Unique, minor variations of popular classics turn car collectors on. For E-type folks, the stimulants of choice are silly impractical things like flat floors without room for feet larger than size 8 and crude outside latches on bonnets with equally homemade, welded louvers. For Ferrari 308 collectors, the pinnacle is a vetroresina (fiberglass) car. Only 808 vetroresina cars were built before production was switched to steel in 1977.
The 308 GTB was introduced in 1975 at the Paris Motor Show. The work of the hyper-talented Leonardo Fioravanti who also designed the 365 GTB/4 Daytona and the 206/246 Dino while at Pininfarina, it was the antithesis of the wedgy, Bertone-designed 308 GT4 2+2. The GT4 wasn’t universally loved. Although technically it was offered instead of the 246 Dino, it didn’t really replace it. Customers wanted the 308 GTB immediately and legend has it, fiberglass was a more expeditious way of getting the car to customers.
Unfortunately, while the fiberglass’s quality was quite good, its downmarket feel, in contrast to steel and alloy’s, put off some customers. Grumbles of creaks and squeaks were heard. Happily though, while non-galvanized pre-1983 308s rust like a Fiat, the glass cars are immune. Euro vetroresina cars also have genuine dry-sump lubrication systems and produce about ten more horsepower. U.S. fiberglass 308s have wet-sump systems but retain the more aggressive camshaft profiles, Weber carbs and they lack catalytic converters, making them the lightest, fastest and best sounding of all 308s.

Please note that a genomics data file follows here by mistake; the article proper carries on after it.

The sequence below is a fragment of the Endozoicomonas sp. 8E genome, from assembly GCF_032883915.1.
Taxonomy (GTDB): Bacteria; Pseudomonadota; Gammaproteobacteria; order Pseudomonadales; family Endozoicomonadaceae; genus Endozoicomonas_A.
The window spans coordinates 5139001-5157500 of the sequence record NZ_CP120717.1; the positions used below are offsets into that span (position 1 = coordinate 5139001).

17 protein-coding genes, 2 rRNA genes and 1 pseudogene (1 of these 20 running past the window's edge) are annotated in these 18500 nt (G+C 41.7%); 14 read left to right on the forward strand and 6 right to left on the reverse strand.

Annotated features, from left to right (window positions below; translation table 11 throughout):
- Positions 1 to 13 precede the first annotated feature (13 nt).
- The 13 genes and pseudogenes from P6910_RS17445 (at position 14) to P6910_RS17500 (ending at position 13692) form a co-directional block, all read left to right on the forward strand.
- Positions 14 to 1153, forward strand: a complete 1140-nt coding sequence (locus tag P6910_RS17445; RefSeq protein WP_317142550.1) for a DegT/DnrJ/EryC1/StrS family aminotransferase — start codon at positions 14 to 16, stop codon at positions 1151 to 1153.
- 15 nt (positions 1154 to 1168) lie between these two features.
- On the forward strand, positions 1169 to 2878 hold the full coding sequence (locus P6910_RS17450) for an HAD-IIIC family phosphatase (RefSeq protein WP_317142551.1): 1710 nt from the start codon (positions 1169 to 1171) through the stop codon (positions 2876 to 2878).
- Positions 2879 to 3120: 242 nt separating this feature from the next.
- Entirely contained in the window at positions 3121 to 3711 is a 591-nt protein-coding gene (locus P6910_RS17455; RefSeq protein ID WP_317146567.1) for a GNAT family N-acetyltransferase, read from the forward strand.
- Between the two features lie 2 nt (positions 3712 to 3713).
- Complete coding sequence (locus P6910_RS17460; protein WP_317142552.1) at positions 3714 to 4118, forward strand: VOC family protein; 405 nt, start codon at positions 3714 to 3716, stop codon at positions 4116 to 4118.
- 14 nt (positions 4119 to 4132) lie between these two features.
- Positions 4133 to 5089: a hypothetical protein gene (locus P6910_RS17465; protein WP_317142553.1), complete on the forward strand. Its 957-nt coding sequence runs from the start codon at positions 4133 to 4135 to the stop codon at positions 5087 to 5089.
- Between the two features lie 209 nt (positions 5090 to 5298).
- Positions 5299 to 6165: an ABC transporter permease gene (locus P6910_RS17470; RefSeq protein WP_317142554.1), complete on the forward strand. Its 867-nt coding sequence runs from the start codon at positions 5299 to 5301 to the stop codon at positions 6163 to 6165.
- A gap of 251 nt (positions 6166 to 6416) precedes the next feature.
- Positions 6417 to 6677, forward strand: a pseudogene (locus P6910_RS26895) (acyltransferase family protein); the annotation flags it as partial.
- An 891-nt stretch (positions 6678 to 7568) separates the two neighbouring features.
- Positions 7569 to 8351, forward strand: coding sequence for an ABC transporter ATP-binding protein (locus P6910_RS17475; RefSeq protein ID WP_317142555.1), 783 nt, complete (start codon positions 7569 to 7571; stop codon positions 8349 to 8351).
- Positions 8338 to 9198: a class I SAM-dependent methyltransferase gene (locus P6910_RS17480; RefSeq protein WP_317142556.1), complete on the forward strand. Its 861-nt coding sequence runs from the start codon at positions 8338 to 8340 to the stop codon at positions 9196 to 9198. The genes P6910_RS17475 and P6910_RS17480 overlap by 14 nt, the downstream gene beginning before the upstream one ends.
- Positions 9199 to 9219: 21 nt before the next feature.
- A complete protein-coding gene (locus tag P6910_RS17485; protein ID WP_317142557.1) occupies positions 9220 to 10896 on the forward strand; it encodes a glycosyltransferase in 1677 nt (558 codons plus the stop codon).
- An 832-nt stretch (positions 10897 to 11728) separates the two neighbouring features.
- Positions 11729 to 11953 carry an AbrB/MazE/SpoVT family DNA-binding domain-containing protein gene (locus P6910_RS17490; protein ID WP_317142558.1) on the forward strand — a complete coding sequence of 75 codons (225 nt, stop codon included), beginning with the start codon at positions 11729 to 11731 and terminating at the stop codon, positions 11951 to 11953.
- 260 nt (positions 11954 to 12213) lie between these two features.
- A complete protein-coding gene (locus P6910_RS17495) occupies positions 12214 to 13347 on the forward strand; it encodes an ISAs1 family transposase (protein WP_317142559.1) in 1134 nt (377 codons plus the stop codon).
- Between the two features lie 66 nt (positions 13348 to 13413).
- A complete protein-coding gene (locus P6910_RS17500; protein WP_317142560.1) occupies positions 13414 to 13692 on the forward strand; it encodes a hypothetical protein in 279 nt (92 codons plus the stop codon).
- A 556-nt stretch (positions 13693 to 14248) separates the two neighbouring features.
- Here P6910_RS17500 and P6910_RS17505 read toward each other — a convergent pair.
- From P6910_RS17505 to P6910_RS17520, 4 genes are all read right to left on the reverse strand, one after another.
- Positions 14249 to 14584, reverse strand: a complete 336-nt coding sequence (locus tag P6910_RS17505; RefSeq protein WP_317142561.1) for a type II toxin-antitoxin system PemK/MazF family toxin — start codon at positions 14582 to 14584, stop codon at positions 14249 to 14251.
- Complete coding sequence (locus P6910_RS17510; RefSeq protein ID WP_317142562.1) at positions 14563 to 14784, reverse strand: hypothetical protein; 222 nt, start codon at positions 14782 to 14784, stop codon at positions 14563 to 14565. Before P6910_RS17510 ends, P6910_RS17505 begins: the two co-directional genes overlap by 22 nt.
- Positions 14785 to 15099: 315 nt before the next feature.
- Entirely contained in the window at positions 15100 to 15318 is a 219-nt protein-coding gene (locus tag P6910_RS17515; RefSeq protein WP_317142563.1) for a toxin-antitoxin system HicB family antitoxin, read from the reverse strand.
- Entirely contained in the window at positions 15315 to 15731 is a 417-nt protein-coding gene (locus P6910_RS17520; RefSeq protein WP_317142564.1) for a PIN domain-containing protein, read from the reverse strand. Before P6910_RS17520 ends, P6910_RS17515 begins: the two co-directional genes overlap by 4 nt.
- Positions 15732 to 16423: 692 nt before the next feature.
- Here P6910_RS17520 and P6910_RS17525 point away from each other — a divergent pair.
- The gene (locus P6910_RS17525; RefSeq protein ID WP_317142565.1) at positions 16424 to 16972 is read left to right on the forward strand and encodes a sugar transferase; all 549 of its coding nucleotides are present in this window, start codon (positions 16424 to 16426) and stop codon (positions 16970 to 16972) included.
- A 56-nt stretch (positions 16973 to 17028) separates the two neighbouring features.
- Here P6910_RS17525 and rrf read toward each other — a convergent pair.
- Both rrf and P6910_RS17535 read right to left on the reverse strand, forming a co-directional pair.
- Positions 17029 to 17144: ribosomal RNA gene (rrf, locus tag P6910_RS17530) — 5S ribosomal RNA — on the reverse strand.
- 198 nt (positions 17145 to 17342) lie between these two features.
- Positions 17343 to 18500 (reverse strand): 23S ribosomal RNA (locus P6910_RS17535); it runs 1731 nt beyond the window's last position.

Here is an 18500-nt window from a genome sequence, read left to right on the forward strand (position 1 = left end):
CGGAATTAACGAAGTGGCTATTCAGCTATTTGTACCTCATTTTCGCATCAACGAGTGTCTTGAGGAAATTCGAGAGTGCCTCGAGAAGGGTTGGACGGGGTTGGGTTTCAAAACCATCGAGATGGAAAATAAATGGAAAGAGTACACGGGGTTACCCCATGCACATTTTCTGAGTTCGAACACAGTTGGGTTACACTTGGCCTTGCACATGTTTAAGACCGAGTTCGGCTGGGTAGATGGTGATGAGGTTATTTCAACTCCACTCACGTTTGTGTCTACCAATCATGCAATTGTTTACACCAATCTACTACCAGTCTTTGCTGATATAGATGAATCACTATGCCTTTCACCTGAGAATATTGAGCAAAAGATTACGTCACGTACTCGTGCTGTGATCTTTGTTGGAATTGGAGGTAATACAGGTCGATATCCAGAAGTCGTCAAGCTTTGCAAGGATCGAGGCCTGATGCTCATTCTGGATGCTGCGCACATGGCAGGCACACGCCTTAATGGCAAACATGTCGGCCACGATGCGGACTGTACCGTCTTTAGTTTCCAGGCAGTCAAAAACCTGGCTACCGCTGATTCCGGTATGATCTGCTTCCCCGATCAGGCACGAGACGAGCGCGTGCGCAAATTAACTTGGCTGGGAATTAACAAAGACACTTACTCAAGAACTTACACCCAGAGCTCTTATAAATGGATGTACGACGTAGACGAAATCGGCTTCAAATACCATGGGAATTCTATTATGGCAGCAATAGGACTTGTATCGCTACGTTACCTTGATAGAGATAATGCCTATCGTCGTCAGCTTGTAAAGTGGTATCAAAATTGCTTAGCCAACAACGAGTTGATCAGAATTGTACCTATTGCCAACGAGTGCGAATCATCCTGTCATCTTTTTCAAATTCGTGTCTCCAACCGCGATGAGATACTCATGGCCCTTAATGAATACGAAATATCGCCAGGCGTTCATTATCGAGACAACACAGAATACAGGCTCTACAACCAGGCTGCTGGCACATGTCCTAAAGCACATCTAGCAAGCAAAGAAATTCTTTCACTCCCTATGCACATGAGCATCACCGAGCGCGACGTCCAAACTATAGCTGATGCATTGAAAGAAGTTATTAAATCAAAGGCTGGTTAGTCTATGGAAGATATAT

But are they really worth double an ordinary 308? At the moment, the 308 market seems to be softening a bit, but a great early steel-bodied 308 GTB might still be expected to bring $100,000 compared to about $225,000 for a vetroresina car.
The Ferrari market is all about rarity. And while the 308 itself is a virtual “belly-button” car by Ferrari standards (almost 12,000 were built), the vetroresina is somewhat rare. It’s also the purest expression of the much-loved 308. All ‘glass cars were coupes (berlinettas in Ferrari-speak), and colors like Giallo Fly and Rosso Corsa seem to predominate. The carbs, cams and dry sump lubrication are all a nice nod to Ferrari’s competition heritage (even though the 308 was seldom raced) and the fiberglass’s 331-lb weight savings could be felt from behind the wheel.
So, for pure driving pleasure and investment value, reluctantly, we’d have to say, yes, if you have the money, it’s worth the premium. The fiberglass cars will always appreciate at the front of the 308 market. And for anyone who says that they’ve reached their ceiling, we might point out that some said the same thing about the 308-derived 288 GTO when it was trading for a quarter mil or so.